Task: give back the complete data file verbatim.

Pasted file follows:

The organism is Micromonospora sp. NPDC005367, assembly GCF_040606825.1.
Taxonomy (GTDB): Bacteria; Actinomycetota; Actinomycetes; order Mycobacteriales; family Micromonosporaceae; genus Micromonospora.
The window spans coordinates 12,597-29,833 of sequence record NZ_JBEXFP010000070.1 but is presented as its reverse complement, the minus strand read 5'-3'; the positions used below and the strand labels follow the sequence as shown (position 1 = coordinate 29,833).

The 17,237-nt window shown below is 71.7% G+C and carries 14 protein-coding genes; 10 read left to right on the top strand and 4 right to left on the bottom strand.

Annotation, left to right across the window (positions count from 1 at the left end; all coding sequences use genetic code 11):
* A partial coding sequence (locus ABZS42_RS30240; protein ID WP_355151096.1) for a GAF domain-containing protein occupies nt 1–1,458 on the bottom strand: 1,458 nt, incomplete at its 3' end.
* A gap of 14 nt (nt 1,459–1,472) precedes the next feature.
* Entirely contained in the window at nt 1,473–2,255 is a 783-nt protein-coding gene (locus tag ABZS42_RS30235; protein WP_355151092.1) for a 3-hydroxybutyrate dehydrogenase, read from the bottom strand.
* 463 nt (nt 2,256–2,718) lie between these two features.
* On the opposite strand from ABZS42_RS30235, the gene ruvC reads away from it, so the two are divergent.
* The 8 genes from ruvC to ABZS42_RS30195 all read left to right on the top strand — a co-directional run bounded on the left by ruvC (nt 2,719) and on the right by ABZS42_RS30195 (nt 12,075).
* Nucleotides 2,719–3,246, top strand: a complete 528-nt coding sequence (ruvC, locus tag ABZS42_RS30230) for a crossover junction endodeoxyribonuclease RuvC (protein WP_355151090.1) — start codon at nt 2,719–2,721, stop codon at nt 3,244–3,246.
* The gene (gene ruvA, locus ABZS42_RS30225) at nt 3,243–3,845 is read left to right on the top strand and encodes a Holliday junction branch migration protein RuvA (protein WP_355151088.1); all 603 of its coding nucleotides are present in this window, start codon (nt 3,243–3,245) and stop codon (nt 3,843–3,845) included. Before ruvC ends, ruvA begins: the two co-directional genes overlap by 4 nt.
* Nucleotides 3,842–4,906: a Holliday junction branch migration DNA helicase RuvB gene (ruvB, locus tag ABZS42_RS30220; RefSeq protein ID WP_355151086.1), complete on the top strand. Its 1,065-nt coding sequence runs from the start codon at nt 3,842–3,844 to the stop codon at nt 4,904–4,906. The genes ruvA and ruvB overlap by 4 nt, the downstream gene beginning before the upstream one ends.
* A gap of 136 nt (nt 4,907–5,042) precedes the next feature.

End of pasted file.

The organism is Micromonospora sp. NPDC005367, assembly GCF_040606825.1.
Taxonomy (GTDB): Bacteria; Actinomycetota; Actinomycetes; order Mycobacteriales; family Micromonosporaceae; genus Micromonospora.
The window spans coordinates 12,597-29,833 of sequence record NZ_JBEXFP010000070.1 but is presented as its reverse complement, the minus strand read 5'-3'; the positions used below and the strand labels follow the sequence as shown (position 1 = coordinate 29,833).

The 17,237-nt window shown below is 71.7% G+C and carries 14 protein-coding genes; 10 read left to right on the top strand and 4 right to left on the bottom strand.

Annotation, left to right across the window (positions count from 1 at the left end; all coding sequences use genetic code 11):
* A partial coding sequence (locus ABZS42_RS30240; protein ID WP_355151096.1) for a GAF domain-containing protein occupies nt 1–1,458 on the bottom strand: 1,458 nt, incomplete at its 3' end.
* A gap of 14 nt (nt 1,459–1,472) precedes the next feature.
* Entirely contained in the window at nt 1,473–2,255 is a 783-nt protein-coding gene (locus tag ABZS42_RS30235; protein WP_355151092.1) for a 3-hydroxybutyrate dehydrogenase, read from the bottom strand.
* 463 nt (nt 2,256–2,718) lie between these two features.
* On the opposite strand from ABZS42_RS30235, the gene ruvC reads away from it, so the two are divergent.
* The 8 genes from ruvC to ABZS42_RS30195 all read left to right on the top strand — a co-directional run bounded on the left by ruvC (nt 2,719) and on the right by ABZS42_RS30195 (nt 12,075).
* Nucleotides 2,719–3,246, top strand: a complete 528-nt coding sequence (ruvC, locus tag ABZS42_RS30230) for a crossover junction endodeoxyribonuclease RuvC (protein WP_355151090.1) — start codon at nt 2,719–2,721, stop codon at nt 3,244–3,246.
* The gene (gene ruvA, locus ABZS42_RS30225) at nt 3,243–3,845 is read left to right on the top strand and encodes a Holliday junction branch migration protein RuvA (protein WP_355151088.1); all 603 of its coding nucleotides are present in this window, start codon (nt 3,243–3,245) and stop codon (nt 3,843–3,845) included. Before ruvC ends, ruvA begins: the two co-directional genes overlap by 4 nt.
* Nucleotides 3,842–4,906: a Holliday junction branch migration DNA helicase RuvB gene (ruvB, locus tag ABZS42_RS30220; RefSeq protein ID WP_355151086.1), complete on the top strand. Its 1,065-nt coding sequence runs from the start codon at nt 3,842–3,844 to the stop codon at nt 4,904–4,906. The genes ruvA and ruvB overlap by 4 nt, the downstream gene beginning before the upstream one ends.
* A gap of 136 nt (nt 4,907–5,042) precedes the next feature.